In October, sources reported that Poland was in the running to receive missile interceptors under President Barack Obama’s new missile defense plan. Last week, Poland’s defense minister announced that the U.S. plans to deploy Patriot missiles to Poland near the Russian border. In response, Russia intends to beef up its Baltic fleet. (Source)
Poland will install a base with several launch pads and manned by U.S. troops. Responding to Russia’s plans to shore up its Baltic fleet, a high-ranking source in the Polish Foreign Ministry downplayed the threat. “Let’s stay calm. Such strengthening, even if it becomes true, is no direct threat to Poland. The Russians have known about the Patriots for at least two years. So there is no reason to react to unofficial comments.”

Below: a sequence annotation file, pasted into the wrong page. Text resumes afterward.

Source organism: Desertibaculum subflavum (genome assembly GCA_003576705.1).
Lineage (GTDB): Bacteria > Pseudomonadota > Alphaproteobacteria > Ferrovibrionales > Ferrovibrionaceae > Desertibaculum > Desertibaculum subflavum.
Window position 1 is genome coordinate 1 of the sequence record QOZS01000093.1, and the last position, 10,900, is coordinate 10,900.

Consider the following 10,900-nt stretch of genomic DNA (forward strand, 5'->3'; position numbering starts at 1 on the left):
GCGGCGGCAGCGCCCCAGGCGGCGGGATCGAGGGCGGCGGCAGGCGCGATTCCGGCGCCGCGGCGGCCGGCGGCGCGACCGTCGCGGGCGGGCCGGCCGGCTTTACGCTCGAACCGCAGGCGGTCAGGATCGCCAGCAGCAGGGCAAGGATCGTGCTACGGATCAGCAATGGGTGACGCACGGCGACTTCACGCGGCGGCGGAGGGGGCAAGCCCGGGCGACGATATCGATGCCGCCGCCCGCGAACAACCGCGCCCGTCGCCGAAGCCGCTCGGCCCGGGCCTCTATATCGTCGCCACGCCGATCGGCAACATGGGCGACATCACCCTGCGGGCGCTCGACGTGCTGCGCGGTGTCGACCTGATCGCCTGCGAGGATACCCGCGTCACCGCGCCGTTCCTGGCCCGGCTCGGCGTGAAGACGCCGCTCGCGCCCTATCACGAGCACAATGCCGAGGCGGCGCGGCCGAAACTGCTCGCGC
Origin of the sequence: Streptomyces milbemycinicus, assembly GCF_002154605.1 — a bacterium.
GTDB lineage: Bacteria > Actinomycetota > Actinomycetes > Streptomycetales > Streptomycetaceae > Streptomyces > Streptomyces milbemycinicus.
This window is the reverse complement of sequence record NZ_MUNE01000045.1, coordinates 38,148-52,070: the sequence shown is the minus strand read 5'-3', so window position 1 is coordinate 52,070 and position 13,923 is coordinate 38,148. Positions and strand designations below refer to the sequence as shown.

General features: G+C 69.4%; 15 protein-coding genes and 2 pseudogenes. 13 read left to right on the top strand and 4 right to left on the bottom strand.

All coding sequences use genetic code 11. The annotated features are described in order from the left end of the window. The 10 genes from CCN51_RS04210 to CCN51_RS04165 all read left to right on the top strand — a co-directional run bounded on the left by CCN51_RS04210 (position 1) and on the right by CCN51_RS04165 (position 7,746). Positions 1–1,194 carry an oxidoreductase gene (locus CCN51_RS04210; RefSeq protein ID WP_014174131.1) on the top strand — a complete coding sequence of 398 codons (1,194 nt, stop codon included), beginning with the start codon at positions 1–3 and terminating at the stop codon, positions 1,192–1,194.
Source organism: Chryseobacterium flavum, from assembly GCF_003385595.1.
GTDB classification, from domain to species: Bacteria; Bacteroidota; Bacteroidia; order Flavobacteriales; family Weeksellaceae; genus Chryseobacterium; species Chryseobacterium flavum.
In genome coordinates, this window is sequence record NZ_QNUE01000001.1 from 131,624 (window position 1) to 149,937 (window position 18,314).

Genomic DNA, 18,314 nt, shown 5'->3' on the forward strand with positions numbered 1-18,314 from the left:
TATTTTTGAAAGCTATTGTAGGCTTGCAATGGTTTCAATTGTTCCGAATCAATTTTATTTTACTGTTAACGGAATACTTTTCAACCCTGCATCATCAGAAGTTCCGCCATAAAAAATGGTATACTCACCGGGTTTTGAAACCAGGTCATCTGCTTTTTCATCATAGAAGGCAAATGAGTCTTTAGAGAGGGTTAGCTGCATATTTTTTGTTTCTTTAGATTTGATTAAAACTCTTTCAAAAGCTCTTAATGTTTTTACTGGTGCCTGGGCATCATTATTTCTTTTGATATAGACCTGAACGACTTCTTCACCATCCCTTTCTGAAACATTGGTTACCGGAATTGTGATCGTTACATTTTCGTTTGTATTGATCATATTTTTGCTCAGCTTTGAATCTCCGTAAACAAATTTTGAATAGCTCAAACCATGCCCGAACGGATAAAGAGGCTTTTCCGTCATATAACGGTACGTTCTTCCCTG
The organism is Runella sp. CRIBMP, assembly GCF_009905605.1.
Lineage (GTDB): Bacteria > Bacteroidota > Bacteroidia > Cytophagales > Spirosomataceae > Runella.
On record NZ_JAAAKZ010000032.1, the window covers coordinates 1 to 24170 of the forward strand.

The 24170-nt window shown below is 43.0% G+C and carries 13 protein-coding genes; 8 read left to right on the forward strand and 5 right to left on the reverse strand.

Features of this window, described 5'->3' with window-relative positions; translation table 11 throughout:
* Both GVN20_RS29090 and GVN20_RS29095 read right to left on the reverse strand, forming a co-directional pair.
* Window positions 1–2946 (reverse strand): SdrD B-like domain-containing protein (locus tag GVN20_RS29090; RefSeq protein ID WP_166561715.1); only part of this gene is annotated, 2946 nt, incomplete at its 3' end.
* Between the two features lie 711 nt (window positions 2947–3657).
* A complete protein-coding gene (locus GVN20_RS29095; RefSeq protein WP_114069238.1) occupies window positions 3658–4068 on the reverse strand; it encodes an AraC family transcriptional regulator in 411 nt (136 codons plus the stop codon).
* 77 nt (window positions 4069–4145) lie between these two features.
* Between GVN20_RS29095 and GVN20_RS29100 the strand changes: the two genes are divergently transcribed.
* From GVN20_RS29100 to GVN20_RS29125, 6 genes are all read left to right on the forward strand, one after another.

Signed in November, the deal between the U.S. and Poland sends about 100 U.S. troops to Poland. Although the deal reflects both countries’ aim to protect the region from missile attacks, the plan is seen as offensive in nature from Russia’s perspective, rather than defensive.
Last year, President Barack Obama dropped Bush-era plans to deploy missile defense shields to Poland and the Czech Republic, the goal of which was to protect the region from Iranian attacks. Russia opposed the shields and threatened to install missiles near Poland’s border. Obama said he reneged on the agreements to focus on systems that would defend against Iran’s shorter-range missiles rather than long-range.
“In pulling the plug on the Bush missile-defense plan in Eastern Europe last month,” the Heritage Foundation‘s Peter Brookes wrote in the New York Post last year, “the White House came up with a new architecture based on a new evaluation of existing intelligence on the Iranian ballistic-missile threat…The Pentagon now insists Iran is moving faster on its short- and medium-range ballistic-missile programs than on its long-range ICBM effort, against which the Czech and Polish sites were aimed. (Of course, many experts think progress in one missile program supports another.)”